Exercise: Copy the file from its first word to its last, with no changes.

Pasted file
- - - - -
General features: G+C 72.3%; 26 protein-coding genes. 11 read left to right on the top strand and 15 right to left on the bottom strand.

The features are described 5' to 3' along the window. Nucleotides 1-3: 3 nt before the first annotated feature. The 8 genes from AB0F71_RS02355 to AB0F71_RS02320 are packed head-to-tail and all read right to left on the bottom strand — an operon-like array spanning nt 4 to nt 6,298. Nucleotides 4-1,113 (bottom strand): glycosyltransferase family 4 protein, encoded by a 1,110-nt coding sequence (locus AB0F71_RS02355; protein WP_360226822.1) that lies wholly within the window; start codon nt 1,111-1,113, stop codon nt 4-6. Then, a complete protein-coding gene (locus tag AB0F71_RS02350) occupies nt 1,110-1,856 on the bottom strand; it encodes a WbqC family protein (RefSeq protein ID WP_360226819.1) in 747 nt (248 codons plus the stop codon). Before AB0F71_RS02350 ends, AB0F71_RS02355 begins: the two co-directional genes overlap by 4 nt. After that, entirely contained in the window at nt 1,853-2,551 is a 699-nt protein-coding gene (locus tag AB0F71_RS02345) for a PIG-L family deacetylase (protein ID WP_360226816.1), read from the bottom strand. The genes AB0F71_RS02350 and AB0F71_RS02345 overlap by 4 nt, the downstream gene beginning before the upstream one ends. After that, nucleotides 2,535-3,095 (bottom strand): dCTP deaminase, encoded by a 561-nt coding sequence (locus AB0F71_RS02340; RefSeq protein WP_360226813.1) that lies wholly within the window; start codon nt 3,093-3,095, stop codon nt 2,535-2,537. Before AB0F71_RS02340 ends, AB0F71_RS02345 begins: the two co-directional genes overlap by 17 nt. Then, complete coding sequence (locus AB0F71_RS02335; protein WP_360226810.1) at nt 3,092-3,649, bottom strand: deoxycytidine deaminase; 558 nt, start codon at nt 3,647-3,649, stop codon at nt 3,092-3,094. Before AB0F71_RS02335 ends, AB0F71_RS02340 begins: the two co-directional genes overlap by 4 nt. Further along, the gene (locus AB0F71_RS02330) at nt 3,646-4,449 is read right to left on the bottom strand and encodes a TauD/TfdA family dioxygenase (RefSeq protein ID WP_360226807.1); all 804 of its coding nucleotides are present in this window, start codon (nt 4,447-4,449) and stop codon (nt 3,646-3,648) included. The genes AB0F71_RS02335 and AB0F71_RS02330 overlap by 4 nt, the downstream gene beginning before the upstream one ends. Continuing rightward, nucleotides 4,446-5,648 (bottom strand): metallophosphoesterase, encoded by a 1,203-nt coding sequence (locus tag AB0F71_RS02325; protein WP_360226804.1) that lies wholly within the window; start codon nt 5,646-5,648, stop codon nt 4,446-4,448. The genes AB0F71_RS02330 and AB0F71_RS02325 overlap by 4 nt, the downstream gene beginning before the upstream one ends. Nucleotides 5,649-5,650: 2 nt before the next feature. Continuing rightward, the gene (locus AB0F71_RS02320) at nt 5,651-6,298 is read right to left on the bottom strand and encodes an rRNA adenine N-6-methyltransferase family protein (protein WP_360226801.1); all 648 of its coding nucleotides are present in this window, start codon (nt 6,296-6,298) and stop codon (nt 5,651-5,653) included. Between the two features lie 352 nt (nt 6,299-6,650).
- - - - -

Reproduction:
General features: G+C 72.3%; 26 protein-coding genes. 11 read left to right on the top strand and 15 right to left on the bottom strand.

The features are described 5' to 3' along the window. Nucleotides 1-3: 3 nt before the first annotated feature. The 8 genes from AB0F71_RS02355 to AB0F71_RS02320 are packed head-to-tail and all read right to left on the bottom strand — an operon-like array spanning nt 4 to nt 6,298. Nucleotides 4-1,113 (bottom strand): glycosyltransferase family 4 protein, encoded by a 1,110-nt coding sequence (locus AB0F71_RS02355; protein WP_360226822.1) that lies wholly within the window; start codon nt 1,111-1,113, stop codon nt 4-6. Then, a complete protein-coding gene (locus tag AB0F71_RS02350) occupies nt 1,110-1,856 on the bottom strand; it encodes a WbqC family protein (RefSeq protein ID WP_360226819.1) in 747 nt (248 codons plus the stop codon). Before AB0F71_RS02350 ends, AB0F71_RS02355 begins: the two co-directional genes overlap by 4 nt. After that, entirely contained in the window at nt 1,853-2,551 is a 699-nt protein-coding gene (locus tag AB0F71_RS02345) for a PIG-L family deacetylase (protein ID WP_360226816.1), read from the bottom strand. The genes AB0F71_RS02350 and AB0F71_RS02345 overlap by 4 nt, the downstream gene beginning before the upstream one ends. After that, nucleotides 2,535-3,095 (bottom strand): dCTP deaminase, encoded by a 561-nt coding sequence (locus AB0F71_RS02340; RefSeq protein WP_360226813.1) that lies wholly within the window; start codon nt 3,093-3,095, stop codon nt 2,535-2,537. Before AB0F71_RS02340 ends, AB0F71_RS02345 begins: the two co-directional genes overlap by 17 nt. Then, complete coding sequence (locus AB0F71_RS02335; protein WP_360226810.1) at nt 3,092-3,649, bottom strand: deoxycytidine deaminase; 558 nt, start codon at nt 3,647-3,649, stop codon at nt 3,092-3,094. Before AB0F71_RS02335 ends, AB0F71_RS02340 begins: the two co-directional genes overlap by 4 nt. Further along, the gene (locus AB0F71_RS02330) at nt 3,646-4,449 is read right to left on the bottom strand and encodes a TauD/TfdA family dioxygenase (RefSeq protein ID WP_360226807.1); all 804 of its coding nucleotides are present in this window, start codon (nt 4,447-4,449) and stop codon (nt 3,646-3,648) included. The genes AB0F71_RS02335 and AB0F71_RS02330 overlap by 4 nt, the downstream gene beginning before the upstream one ends. Continuing rightward, nucleotides 4,446-5,648 (bottom strand): metallophosphoesterase, encoded by a 1,203-nt coding sequence (locus tag AB0F71_RS02325; protein WP_360226804.1) that lies wholly within the window; start codon nt 5,646-5,648, stop codon nt 4,446-4,448. The genes AB0F71_RS02330 and AB0F71_RS02325 overlap by 4 nt, the downstream gene beginning before the upstream one ends. Nucleotides 5,649-5,650: 2 nt before the next feature. Continuing rightward, the gene (locus AB0F71_RS02320) at nt 5,651-6,298 is read right to left on the bottom strand and encodes an rRNA adenine N-6-methyltransferase family protein (protein WP_360226801.1); all 648 of its coding nucleotides are present in this window, start codon (nt 6,296-6,298) and stop codon (nt 5,651-5,653) included. Between the two features lie 352 nt (nt 6,299-6,650).